Re: How to interpret Adam

From: Dick Fischer <>
Date: Fri Feb 27 2004 - 19:46:08 EST

Jack wrote:

>LOL, my last comment that you mentioned is based on my understanding of
>the Bible alone, what other evidence is needed?
>Actually Dick I was just reading your article on the asa website, on the
>search for the historic Adam. And I am in agreement with you for most of
>what you say, and will use it a reference for data and evidence. I have
>long thought that the evidence of the first agricultural communities
>probably coorelated with Adam's time.
>I even agree with you about the nephilim, and I think that the "genuine
>humans" the adamites if you will, and the "others" the preadamites,
>probably coexisted and interbred up until the time of Noah. And, in fact,
>this interbreeding was one of the reason that the flood occured. Now, I
>know you will claim that there is no evidence that there was worldwide
>flood, and that it was regional only. But, I think it is clear, from
>biblical evidence alone, that something worldwide and significant happened
>during Noah's time, and Noahs descendants, then repopulated the Earth, and
>the "others" were no more, at least that is how I see it. It is possible
>I suppose that the interbreeding up until that time, was enough to account
>for the genetic variation we see today. I think this is more acceptable
>than the idea that some of current peoples are descendants of the "others"

This is exactly what I thought in 1986 when the Washington Post published
my article, and I promptly got the left foot of fellowship from McLean
Bible Church. Undaunted, and buoyed with sudden, unearned literary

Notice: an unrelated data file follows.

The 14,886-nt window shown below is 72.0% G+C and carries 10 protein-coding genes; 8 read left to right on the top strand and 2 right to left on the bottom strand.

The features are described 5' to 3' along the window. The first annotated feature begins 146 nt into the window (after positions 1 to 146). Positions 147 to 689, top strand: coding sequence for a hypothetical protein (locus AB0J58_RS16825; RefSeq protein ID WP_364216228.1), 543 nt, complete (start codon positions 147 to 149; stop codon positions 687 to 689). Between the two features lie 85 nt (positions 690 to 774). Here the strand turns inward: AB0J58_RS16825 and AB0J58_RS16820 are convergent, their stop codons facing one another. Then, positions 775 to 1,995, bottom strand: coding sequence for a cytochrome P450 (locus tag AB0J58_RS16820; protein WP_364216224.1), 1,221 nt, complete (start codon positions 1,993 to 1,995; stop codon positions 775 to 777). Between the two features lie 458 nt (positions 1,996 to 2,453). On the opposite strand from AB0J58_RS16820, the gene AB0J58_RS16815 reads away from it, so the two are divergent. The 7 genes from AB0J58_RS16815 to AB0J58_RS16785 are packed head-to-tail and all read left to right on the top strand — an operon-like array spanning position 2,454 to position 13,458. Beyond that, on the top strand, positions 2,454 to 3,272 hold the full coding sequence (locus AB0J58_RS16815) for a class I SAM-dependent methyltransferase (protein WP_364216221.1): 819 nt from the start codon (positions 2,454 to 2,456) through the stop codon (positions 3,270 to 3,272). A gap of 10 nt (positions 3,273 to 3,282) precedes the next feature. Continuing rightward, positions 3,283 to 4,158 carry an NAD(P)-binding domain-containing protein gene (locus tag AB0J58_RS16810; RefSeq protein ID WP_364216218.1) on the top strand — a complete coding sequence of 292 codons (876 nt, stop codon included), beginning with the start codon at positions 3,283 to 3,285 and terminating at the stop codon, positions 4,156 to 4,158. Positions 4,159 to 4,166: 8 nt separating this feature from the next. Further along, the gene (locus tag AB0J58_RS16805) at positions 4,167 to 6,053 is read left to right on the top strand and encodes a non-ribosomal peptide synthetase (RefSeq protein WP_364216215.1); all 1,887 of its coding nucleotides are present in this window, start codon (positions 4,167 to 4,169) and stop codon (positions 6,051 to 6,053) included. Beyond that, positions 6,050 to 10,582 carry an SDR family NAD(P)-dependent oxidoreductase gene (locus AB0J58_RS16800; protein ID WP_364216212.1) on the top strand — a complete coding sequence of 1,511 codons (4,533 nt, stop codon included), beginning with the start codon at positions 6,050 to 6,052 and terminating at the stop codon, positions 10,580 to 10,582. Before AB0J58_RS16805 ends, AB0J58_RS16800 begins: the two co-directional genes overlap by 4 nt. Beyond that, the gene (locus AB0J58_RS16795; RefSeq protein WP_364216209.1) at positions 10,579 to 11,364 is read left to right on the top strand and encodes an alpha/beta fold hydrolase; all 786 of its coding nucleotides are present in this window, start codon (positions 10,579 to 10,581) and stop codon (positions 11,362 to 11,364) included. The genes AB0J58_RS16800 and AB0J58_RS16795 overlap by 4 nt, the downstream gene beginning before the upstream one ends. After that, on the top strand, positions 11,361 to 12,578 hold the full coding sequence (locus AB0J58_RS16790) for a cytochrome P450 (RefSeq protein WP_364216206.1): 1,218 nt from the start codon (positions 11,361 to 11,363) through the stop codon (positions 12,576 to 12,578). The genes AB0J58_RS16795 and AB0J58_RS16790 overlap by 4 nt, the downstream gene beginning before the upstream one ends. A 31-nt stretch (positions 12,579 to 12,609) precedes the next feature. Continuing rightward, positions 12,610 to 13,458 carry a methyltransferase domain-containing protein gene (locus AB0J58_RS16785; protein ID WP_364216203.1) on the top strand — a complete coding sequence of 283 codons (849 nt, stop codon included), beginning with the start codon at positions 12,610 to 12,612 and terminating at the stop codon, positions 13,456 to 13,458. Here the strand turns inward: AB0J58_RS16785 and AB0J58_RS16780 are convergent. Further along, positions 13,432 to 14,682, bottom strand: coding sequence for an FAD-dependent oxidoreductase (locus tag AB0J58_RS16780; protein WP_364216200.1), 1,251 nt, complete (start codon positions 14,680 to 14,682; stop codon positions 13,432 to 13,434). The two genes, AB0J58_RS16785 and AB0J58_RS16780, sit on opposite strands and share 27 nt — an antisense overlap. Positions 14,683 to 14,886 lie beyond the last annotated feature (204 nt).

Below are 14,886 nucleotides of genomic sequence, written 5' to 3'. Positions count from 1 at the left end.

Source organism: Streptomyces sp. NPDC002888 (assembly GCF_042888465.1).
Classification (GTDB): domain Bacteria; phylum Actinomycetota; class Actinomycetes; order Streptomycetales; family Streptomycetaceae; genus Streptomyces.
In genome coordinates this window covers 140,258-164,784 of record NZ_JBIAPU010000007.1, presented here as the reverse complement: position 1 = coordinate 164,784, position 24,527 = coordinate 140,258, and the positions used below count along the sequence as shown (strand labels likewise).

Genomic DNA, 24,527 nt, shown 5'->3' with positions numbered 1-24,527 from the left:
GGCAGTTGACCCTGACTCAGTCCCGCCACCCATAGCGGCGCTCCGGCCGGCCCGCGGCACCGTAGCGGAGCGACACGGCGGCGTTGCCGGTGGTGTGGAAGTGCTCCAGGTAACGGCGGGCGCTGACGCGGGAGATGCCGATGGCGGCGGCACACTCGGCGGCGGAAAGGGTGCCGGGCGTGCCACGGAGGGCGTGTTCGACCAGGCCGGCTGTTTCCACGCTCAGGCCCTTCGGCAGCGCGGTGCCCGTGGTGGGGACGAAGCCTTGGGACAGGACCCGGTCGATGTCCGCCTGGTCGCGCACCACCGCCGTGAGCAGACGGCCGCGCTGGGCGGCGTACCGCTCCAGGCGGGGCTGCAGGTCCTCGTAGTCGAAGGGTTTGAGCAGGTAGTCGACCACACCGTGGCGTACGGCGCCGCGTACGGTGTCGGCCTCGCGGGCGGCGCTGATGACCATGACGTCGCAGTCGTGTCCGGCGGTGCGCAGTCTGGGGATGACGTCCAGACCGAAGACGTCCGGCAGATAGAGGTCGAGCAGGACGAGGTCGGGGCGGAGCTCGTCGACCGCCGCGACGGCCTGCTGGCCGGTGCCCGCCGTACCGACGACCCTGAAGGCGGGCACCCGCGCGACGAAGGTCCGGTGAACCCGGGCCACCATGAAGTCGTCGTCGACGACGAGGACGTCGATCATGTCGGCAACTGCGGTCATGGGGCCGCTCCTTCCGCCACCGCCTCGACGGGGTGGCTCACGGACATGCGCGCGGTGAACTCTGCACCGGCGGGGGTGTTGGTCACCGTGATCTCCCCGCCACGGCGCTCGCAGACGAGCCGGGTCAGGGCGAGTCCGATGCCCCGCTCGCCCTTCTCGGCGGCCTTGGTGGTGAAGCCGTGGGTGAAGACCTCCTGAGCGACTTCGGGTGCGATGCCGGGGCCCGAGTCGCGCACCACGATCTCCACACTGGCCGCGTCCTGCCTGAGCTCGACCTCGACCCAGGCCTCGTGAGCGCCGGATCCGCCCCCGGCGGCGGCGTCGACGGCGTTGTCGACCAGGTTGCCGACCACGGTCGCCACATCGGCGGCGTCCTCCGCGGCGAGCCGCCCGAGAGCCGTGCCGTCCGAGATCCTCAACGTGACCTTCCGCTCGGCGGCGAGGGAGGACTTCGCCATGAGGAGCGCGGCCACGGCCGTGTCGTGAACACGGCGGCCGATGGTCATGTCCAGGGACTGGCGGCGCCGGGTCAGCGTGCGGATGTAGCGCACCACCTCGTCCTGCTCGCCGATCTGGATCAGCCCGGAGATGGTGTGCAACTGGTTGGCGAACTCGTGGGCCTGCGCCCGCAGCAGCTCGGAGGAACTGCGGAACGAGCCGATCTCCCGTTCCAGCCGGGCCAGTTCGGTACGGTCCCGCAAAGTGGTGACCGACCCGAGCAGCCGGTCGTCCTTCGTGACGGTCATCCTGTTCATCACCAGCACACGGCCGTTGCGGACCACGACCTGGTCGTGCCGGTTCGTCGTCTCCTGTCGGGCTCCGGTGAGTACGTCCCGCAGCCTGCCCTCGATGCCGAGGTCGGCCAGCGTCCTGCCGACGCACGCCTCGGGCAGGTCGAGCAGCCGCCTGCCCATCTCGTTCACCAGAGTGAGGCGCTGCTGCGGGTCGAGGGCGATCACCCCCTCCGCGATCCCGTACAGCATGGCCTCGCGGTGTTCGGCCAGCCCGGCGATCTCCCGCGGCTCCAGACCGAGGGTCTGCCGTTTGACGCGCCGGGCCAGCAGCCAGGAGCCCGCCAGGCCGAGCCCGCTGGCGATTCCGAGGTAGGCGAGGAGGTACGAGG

success, I launched headlong into Christian apologetics. About five years
later, I hit a brick wall of stark reality. Not only does Adam appear too
late in human history to start the human race, Noah appears too late to
terminate it. Bummer. And it sounded like such a good idea at the time.

I have to admit I like your way better, but I have been guided consistently
by the weight of data and evidence. And although I might prefer it your
way, I feel compelled to stick with an explanation that can be
supported. We don't get it the way we like it, we have to like it like it
is. And if we don't like it initially, it might grow on us, which is what
happened to me. Hope I saved you five years.

>BTW, as a Calvinist I have to disagree about the infant thing. We are
>born sinners. We may not hold them accountable, but God does.

All analogies break down at some point. But I would be surprised if any
Homo erectus reside in heaven or hell.

Dick Fischer - Genesis Proclaimed Association
Finding Harmony in Bible, Science, and History
Received on Fri Feb 27 19:48:05 2004

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